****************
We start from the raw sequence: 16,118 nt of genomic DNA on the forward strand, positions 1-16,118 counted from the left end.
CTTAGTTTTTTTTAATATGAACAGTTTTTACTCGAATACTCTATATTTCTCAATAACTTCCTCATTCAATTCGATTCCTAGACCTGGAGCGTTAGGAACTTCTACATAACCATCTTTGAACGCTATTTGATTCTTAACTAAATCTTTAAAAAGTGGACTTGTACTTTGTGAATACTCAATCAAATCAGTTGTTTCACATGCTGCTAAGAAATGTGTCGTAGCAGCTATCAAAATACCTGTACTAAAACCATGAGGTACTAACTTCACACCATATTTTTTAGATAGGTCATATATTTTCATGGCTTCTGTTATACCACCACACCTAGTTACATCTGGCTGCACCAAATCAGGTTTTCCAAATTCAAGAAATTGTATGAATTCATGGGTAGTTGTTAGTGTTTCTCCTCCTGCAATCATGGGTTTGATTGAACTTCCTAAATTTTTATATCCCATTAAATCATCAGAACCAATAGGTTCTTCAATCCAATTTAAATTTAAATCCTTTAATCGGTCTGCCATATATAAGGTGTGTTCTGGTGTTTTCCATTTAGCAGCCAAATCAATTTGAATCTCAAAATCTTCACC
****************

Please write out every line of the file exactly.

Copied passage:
We start from the raw sequence: 16,118 nt of genomic DNA on the forward strand, positions 1-16,118 counted from the left end.
CTTAGTTTTTTTTAATATGAACAGTTTTTACTCGAATACTCTATATTTCTCAATAACTTCCTCATTCAATTCGATTCCTAGACCTGGAGCGTTAGGAACTTCTACATAACCATCTTTGAACGCTATTTGATTCTTAACTAAATCTTTAAAAAGTGGACTTGTACTTTGTGAATACTCAATCAAATCAGTTGTTTCACATGCTGCTAAGAAATGTGTCGTAGCAGCTATCAAAATACCTGTACTAAAACCATGAGGTACTAACTTCACACCATATTTTTTAGATAGGTCATATATTTTCATGGCTTCTGTTATACCACCACACCTAGTTACATCTGGCTGCACCAAATCAGGTTTTCCAAATTCAAGAAATTGTATGAATTCATGGGTAGTTGTTAGTGTTTCTCCTCCTGCAATCATGGGTTTGATTGAACTTCCTAAATTTTTATATCCCATTAAATCATCAGAACCAATAGGTTCTTCAATCCAATTTAAATTTAAATCCTTTAATCGGTCTGCCATATATAAGGTGTGTTCTGGTGTTTTCCATTTAGCAGCCAAATCAATTTGAATCTCAAAATCTTCACC